After a long period in which munitions were almost an afterthought and sacrificed to pay for other priorities, the Air Force needs to focus on them in order to have the right “package” of capabilities for future conflicts, Chief of Staff Gen. Charles Q. Brown Jr. said June 7.
“I’ve watched this over probably the last seven or eight years,” Brown said at a Mitchell Institute for Aerospace Studies event. “It’s an area that we tend to not spend as much focus on and I think we need to. In some cases, because you don’t have a threat right on your doorstep, munitions aren’t high on your priority list. Well, that’s different now.“
The war in Ukraine has highlighted the urgent need to be able to surge production of munitions, Brown said, as has the National Security Strategy and reviews of U.S. military posture in places like the Korean Peninsula, where stockpiles of weapons in particular were scrutinized.
While fielding new platforms like the B-21 bomber is important, munitions are an area “we’ve got to pay attention to to ensure we bring those along,” Brown said.
The Mitchell Institute has published several studies of USAF munitions over the last few years and determined the service needs both longer-range weapons and far more of them if it is to have a chance of prevailing in a conflict in the Pacific, where there would be tens of thousands of potential targets.
In its fiscal 2024 budget, the Air Force is seeking an increase in multiyear procurement of the AIM-120 AMRAAM air-to-air missile, the AGM-158 JASSM stealth ground-attack cruise missile, and its marine warfare variant, the Long-Range Anti-Ship Missile. All three are in production and have successors in the works.
“I believe that is just a start,” Brown said. “We’ve got to look at multi-year procurements, so that it helps give a predictable demand signal to industry.”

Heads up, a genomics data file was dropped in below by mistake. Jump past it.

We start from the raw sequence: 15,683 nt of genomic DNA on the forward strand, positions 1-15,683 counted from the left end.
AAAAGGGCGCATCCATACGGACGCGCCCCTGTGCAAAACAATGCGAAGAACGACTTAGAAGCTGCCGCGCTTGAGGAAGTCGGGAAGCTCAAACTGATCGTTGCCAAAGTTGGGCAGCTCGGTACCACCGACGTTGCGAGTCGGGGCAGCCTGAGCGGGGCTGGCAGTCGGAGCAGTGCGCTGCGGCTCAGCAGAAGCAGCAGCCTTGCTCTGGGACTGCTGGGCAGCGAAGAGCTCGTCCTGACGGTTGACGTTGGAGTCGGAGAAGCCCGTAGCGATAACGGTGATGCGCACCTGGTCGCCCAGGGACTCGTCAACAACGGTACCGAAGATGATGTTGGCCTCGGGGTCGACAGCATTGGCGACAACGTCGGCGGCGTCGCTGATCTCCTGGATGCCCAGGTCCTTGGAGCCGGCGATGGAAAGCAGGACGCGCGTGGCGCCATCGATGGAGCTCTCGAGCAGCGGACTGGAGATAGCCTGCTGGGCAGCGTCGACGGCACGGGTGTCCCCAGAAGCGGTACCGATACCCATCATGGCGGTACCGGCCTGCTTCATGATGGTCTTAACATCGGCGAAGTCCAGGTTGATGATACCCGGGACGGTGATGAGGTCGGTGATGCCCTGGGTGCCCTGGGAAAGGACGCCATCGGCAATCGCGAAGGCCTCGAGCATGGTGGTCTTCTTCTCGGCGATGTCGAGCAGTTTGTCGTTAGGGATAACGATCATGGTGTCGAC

Indeed, Air Force officials have said in budget discussions there aren’t enough missiles on hand for a no-notice air campaign, and Pentagon acquisition and sustainment chief William LaPlante has warned that industry has been reluctant to invest in weapons manufacturing facilities and capacity because of uneven funding.
Companies need a clear business case—backed up by action—to convince their stockholders to underwrite more capacity, LaPlante has said.
“It’s not just the primes,” Brown said. “It’s all the [subcontractors] below them.” Without predictability, those companies can’t invest in capacity and workforce—sending a clear signal that weapons will be bought at a steady rate “helps us to be able to surge if we need to,” Brown added.
Likewise, Brown said partners and allies who have U.S.-type aircraft also have to have the munitions that go with them.
“We have to ensure that we have enough munitions on the shelf to support us and our allies and partners, and so that’s something that I think we need to continue to focus on and make sure we have a complete package of capability for our weapon systems,” he said.
New weapons like the B-21 won’t have the desired effect if they aren’t matched with munitions that take best advantage of their capabilities, Brown said.
“That’s an area that I do focus on, to ensure that we’re able to have the complete package,” he said. “And then on top of that, is how we use those bombers.” The Air Force needs to show it can put aircraft and munitions anywhere it needs but must also monitor adversaries like China to see if the message being sent is the one being received, Brown noted.
Similar to the munitions issue, Brown said industry also needs to see stability in spare parts funding so they can feel confident investing in new technologies and parts-making capacity.
Digital engineering, which is now becoming standard for all USAF programs, will help make parts easier and cheaper to make through 3-D printing, Brown said. The key is assessing the quality of printed parts and the confidence in that process to make flight-critical parts, he said.
At the same time, the Air Force aims to reduce the cost of weapon system sustainment through greater use of predictive maintenance, he said, wherein accumulated data on how a part performs in a fleet can save money and aircraft downtime by accurately predicting when it will need replacing.
“I think we have opportunity here,” Brown said. “Our Rapid Sustainment Office is taking a look at this as well, but to use the data to be a little more predictive in not only how we change the parts, but also work the supply chain.”